In CDML, the same letter may designate items of different quality in different figures and tables. For example, there is a point H in Fig. 1.5.5.1 and Table 1.5.5.1 but a line H in Fig. 1.5.5.5 and Table 1.5.5.5. In the figures and tables of these examples not only lines and points but also their equivalent objects are listed and the parameter ranges of the lines are described. Therefore, the endpoints of the line H, the points equivalent to a point H as well as the lines equivalent to a line H may be also designated by the letter H but distinguished by indices. In order to recognize points and lines easily, the indices of points are always even: H_{0}, H_{2}, H_{4}; those of lines are always odd: H_{1}, H_{3}.
A point is marked in a figure by its name and by a black circle filled with white if it is listed in the corresponding kvector table but is not a point of special symmetry. The same designation is used for the auxiliary points that have been added in order to facilitate the comparison between the two descriptions of the kvector types. Noncoloured parts of the coordinate axes, of the edges of the Brillouin zone or auxiliary lines are displayed by thin solid black lines. Such lines are dashed or omitted if they are not visible, i.e. are hidden by the body of the Brillouin zone or of the asymmetric unit.
The representatives for the orbits of symmetry points or of symmetry lines, as well as the edges of the representation domain of CDML and of the chosen asymmetric unit are shown in colour.
The representation domain of CDML is displayed in the same figure.

Exactly one element of each point orbit, line orbit or orbit of planes is contained in the asymmetric unit. Exceptionally, different elements of the same orbit have been coloured because of their special meaning. In these cases the different elements are connected in the corresponding table by the equivalence sign , see, e.g. the lines or the planes in Table 1.5.5.1.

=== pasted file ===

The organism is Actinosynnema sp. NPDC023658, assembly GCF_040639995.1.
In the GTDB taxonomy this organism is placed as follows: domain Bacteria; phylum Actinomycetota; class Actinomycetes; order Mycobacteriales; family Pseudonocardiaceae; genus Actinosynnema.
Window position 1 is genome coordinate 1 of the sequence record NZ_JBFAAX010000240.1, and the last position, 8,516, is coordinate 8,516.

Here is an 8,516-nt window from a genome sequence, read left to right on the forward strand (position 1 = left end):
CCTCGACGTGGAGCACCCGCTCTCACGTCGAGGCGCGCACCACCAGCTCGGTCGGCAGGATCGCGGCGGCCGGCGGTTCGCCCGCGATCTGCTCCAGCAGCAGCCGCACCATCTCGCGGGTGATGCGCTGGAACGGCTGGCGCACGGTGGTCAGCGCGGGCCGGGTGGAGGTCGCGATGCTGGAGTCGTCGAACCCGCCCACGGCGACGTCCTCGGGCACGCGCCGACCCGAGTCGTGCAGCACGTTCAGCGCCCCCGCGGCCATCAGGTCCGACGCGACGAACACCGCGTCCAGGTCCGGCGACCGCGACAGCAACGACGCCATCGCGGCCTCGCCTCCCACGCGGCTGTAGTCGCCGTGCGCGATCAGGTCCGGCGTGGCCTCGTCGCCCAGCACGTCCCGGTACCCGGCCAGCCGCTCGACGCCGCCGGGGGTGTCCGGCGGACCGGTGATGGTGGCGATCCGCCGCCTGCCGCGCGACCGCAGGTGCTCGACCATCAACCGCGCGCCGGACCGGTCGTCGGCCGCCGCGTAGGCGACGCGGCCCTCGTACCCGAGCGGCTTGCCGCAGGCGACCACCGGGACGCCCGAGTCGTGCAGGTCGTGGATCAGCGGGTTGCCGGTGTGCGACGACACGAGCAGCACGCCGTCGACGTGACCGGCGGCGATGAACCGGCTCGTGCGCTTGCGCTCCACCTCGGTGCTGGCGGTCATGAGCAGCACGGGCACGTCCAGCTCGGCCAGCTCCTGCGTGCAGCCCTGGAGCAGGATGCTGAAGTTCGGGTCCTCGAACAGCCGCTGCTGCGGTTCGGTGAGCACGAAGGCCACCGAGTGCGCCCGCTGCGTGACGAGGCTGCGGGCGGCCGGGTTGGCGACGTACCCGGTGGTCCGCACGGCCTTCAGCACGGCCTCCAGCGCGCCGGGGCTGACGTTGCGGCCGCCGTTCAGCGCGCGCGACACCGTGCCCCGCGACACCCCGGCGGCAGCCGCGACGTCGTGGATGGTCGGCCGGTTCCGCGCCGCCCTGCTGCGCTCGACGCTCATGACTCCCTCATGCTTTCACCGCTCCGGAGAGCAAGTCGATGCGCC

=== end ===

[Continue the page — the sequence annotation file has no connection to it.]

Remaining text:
To enable a uniarm description, symmetry lines outside the asymmetric unit may be selected as orbit representatives. Such a piece of a line is called a flagpole. Flagpoles are always coloured red, see, e.g., the line in Fig. 1.5.5.1.
Symmetry planes are not distinguished in the figures. However, in analogy to the flagpoles, symmetry planes outside the asymmetric unit may be selected as orbit representatives. Such a piece of a plane is called a wing. Wings are always coloured pink, see, e.g., Fig. 1.5.5.1.
Within the caption of each figure the following data are listed:
Each figure is followed by a table with the same number. As for the figures, each table caption gives the name of the arithmetic crystal class of space groups. If there is more than one table for this arithmetic crystal class, then the symbol for the arithmetic crystal class is followed by the specific conditions for the lattice parameters, as for the figures.
Column 1. Label of the k vectors in CDML, Tables 3.9 and 3.11 and parameter description of CDML for the set of k vectors which belong to the label. No ranges for the parameters are listed in CDML.
If two k vectors belong to the same type of k vectors, then their little cogroups are conjugate under the reciprocalspace group and they correspond to the same Wyckoff position. Different k vectors with the same CDML label always belong to the same kvector type. k vectors with different CDML labels may either belong to the same or to different types of k vectors. If such k vectors belong to the same type, the corresponding Wyckoffposition descriptions are preceded by the letters `ex'. Frequently, such k vectors have been transformed (sign `' in these tables) to equivalent ones in order to make the k vectors uniarm, see the tables in this section.
The parameter range of a region may be described by the vertices of that region in brackets […]. One point in brackets, e.g. [P], means the point P. Two points within the brackets, e.g. [A B] means the line from A to B. Three points within the brackets, e.g. [A B C] means the triangular region of a plane with the vertices A, B and C. Four or more points may mean a region of a plane or a threedimensional body, depending on the positions of the points. The meaning can be recognized by studying the corresponding figure. Commas between the points, e.g. [A, B, C] indicate the set {A, B, C} of the three points A, B and C.
A symbol […] does not indicate whether the vertices, boundary lines or boundary planes of the region are themselves included or not. All or part of them may belong to the region, all or part of them may not. In the parameter description of the region in Column 3 the inclusion or exclusion is stated by the symbols or .